Meanwhile, for Sibos, coming as it did immediately before the Intelligent Automation Congress, we wanted to draw together the ideas of the renaissance with banking and to include images of Mike, our CEO. Training Stable Diffusion to produce images of a person generally requires a broad range of pictures of the subject from different angles and distances and showing a range of expressions.
We didn’t have as varied selection of pictures of Mike as would have been ideal. Nevertheless, the AI did a pretty creditable job. This image got 98% of the way there. I just fixed Mike’s lip and greyed his hair a little in Photoshop.
That’s a pretty good analogy for Intelligent Document Processing. Some companies claim very high levels of accuracy but fail to mention that’s achieved with human intervention.
The truth is that accuracy starts lower and improves with training. The more a human-in-the-loop intervenes and corrects small mistakes the more the system improves. It’s about progressively moving the system’s accuracy towards 100%.
Where documents are less important some companies might be happy to let the system process them without human intervention knowing that the last 3-4% of accuracy isn’t critical. When the material being processed really matters the likelihood is that a human would still check the results even if the solution was consistently 99% right. After all, some matters aren’t left to one human alone – work is regularly checked over by a second or third colleague, often someone more senior. So some companies will want their IDP to be entirely automated while others will never let anything pass without human QA. That’s a business decision.
Meanwhile this whole process left me feeling that, for now at least, there’s something not quite there yet about AI art. Much of what I’ve seen could be called kitsch. To be fair there’s a lot of kitsch art out there that’s been created by humans, but there’s also Holbein and Vermeer, Hockney and Bacon, which has a human spark that AI has yet to reproduce.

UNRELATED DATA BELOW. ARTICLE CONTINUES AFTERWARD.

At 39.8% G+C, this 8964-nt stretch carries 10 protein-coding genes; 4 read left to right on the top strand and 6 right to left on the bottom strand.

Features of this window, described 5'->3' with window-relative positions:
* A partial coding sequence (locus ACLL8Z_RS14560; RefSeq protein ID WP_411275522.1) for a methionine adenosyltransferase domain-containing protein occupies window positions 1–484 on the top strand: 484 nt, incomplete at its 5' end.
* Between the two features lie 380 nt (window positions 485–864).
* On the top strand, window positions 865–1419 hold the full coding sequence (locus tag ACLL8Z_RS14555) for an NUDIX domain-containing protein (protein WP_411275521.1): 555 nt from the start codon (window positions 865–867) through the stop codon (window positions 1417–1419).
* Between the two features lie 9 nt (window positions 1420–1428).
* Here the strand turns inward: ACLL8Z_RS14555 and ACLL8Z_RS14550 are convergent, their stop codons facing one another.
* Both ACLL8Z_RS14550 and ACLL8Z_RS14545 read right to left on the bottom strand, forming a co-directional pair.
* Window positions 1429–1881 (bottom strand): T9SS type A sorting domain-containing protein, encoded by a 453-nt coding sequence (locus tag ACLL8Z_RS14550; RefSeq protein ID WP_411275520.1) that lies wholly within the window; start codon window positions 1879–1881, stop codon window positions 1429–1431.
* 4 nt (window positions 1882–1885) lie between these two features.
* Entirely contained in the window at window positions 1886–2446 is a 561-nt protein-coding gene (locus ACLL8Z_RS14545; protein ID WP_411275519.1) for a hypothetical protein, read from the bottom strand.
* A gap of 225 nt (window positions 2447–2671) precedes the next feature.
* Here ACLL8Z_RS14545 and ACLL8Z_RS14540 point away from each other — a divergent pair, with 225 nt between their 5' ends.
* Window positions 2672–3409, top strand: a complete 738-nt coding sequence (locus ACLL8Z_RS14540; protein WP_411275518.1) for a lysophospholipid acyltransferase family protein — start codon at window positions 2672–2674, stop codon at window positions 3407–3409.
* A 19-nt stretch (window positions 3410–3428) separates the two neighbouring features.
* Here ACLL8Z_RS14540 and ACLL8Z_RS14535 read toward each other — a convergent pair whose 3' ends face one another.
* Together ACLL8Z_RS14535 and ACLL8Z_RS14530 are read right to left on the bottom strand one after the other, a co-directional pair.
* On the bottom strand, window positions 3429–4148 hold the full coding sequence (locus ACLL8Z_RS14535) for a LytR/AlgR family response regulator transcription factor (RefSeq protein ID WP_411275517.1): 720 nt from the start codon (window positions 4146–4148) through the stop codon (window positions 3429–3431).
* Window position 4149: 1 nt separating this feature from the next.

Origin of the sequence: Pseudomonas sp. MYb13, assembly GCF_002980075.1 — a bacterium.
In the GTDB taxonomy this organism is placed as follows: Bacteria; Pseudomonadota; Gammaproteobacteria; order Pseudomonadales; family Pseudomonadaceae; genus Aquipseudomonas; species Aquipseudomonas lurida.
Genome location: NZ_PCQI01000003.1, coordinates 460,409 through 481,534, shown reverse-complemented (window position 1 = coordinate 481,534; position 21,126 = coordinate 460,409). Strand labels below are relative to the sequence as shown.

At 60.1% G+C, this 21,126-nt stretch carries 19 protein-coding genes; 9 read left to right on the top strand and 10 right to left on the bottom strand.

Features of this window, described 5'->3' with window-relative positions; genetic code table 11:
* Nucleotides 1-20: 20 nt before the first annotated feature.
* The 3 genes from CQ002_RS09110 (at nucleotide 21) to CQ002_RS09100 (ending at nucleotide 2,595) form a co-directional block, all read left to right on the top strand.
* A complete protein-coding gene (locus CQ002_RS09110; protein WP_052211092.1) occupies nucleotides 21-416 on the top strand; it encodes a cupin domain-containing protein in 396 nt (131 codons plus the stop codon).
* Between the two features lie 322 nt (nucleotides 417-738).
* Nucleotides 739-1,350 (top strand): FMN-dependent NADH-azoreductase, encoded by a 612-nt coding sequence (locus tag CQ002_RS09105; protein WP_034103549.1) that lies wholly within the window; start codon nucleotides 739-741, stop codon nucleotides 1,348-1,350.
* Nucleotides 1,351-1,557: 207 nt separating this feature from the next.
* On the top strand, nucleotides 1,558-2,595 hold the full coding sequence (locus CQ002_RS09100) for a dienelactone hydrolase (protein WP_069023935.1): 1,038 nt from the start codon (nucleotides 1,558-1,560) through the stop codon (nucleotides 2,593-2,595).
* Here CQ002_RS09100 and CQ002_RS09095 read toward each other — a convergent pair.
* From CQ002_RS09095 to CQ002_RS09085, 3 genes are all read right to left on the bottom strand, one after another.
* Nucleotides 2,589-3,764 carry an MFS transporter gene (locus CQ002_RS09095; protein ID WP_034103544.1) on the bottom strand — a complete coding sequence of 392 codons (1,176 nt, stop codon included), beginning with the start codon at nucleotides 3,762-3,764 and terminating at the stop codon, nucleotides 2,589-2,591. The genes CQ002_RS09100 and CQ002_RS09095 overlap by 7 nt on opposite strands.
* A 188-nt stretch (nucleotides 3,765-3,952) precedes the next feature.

But what about us?
As someone who works in the visual arts, part of me wonders what the impact will be on artists. I’m not sure we should be worried. I’m sure that when ceramics started being mass produced potters were worried. Doubtless a lot of work for workman potters disappeared. But there are still thousands of people producing amazing ceramics and however many IKEA dinner sets people buy they’ll still treasure the handmade pots, plates and art objects that have been shaped by the human hand. Mass production had widened access to everyday ceramics without reducing the value of ceramics as an artform. Many would argue that mass production has actually increased the value we place in things that are made by hand. I really appreciate the time, creativity and personality that people pour into their craft. The imperfections, if you can call them that, make their creations that much more special.
By the same token Intelligent Document Processing isn’t going to make humans redundant. Many documents need studying with an experienced eye. But typing in the data mostly doesn’t. And who aspires to a career in data entry?
At a time when unemployment in the US and UK are at long term lows that simply means there’s a better alternative to recruiting and training new people – freeing experienced colleagues from routine and unchallenging tasks so they can put their skills to work, just like we’ll always value an original Titian more than one produced by a machine.